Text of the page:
Drew’s Morning Dish — Tues., April 30

April 30, 2013 | Drew Forrester

Jason Collins is gay.

That’s cool.

I have two questions, though.

Who is Jason Collins?

And who cares if he’s gay?

OK, I’ll admit, mainly because I do have a passing interest in the NBA, that I know Jason Collins is a journeyman in “The Association”.

But, until yesterday, I had no idea he was gay.

We found out on Monday.

And I care today about it as much as I cared about it last Tuesday. Very little…

I hate to sound callous about the whole thing and that’s certainly not my intention, because I do understand the enormity of what’s at stake.  Members of the gay community just want the same rights as those who are straight.  That’s what it really boils down to.  By having those same rights (marriage, children, tax benefits, insurance coverage, etc.), they can honestly say, “I’m gay but I’m not being treated any differently because of it.”

I do understand the importance of that issue.  Young men and women who are gay shouldn’t be afraid to express their sexuality.  They should see “role models” in the gay community who aren’t afraid to confront the rest of the world.

I completely get the whole concept:  “I’m gay, but I’m no different than anyone else.”

Lots of people will make it a religious issue and quote the Bible in their attempt to prove that being gay is “wrong” and if you’re a reader and believer in the Bible and its place in history, I completely understand why you would hold on to those values.

In as much as “equality” is important to some people, the Bible is important to a lot of folks, too.

I understand that side of it as well.

The other sidebar to all of this is our country’s fascination with gay MEN as opposed to gay WOMEN.  That’s what this is all about, honestly.  For some reason, we view the two differently.  Martina Navratilova “came out” in the 1980’s and everyone yawned.  There have been hundreds of gay women compete professionally on the LPGA Tour over the last 30 years.  No one cared.  And the WNBA has gobs of openly gay players.

A gay man, though?  Holy cow, that’s weird.  (It’s not, really, I’m just making that statement to show the difference between the perception of gay women (“That’s kinda hot”) and gay men (“Weirdo…”)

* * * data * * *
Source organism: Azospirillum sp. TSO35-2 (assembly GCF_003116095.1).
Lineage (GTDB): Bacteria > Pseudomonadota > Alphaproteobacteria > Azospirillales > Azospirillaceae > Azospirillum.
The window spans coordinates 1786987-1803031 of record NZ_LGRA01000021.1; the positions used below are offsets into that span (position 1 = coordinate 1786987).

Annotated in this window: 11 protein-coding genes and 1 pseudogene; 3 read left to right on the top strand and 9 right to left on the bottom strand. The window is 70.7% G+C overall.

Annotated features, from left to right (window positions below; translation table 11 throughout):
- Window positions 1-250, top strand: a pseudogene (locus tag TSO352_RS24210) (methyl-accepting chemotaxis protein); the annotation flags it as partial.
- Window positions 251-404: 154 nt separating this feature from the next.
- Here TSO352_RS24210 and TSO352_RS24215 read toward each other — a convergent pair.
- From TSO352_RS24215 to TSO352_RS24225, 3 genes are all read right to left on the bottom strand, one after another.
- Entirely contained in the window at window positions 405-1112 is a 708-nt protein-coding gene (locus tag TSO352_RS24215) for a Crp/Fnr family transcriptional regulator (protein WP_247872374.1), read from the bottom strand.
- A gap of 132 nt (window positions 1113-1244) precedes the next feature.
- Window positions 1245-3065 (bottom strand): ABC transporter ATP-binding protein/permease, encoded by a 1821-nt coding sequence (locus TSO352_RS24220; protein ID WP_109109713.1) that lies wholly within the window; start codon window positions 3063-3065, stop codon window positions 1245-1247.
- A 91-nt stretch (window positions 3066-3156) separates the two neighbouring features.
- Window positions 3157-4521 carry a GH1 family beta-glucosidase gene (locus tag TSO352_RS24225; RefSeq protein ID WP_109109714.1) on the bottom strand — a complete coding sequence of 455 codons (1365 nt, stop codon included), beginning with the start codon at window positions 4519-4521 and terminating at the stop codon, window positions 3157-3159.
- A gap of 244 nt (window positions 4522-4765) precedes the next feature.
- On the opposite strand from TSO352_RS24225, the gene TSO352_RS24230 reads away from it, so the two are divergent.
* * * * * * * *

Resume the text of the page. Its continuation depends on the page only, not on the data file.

There’s another argument anti-gay folks are making – particularly in the world of sports – that has zero to do with the whole scenario but it’s always brought up anyway.  “What if I’m in the shower in the locker room and a gay guy on the team is in there with me, eyeing me up?”  Yeah, boy, that would be strange.  It would probably be reminiscent of the way you look at that cute girl in the bar and wonder what she looks like without that dress she’s wearing.

Maybe I’m just “gay’d out” by now.  And if I am, you can blame those creeps in the media.  LOL

But, I just don’t care.

In a strange way, this over-saturation of gay rights and who is gay and who isn’t has helped reinforce to me the only thing in my life that’s really important is taking care of my family.

That’s it.

Jason Collins being gay has zero to do with my family.  It has nothing at all to do with the people who were killed in Boston two weeks ago yesterday.  It’s not at all vital to our national security.  Cancer won’t be cured overnight just because someone comes out as a gay, but a gay doctor might someday find the cure.

And no matter who is gay and who isn’t gay, that’s not going to stop Pedro Strop from allowing baserunners when he enters a game in the 8th inning.

There are gazillions of important issues in this country that deserve our widespread attention.

I don’t think a gay athlete is one of them.

Unless he can fix the Wizards, that is.

And even a good gay man like Jason Collins couldn’t do that.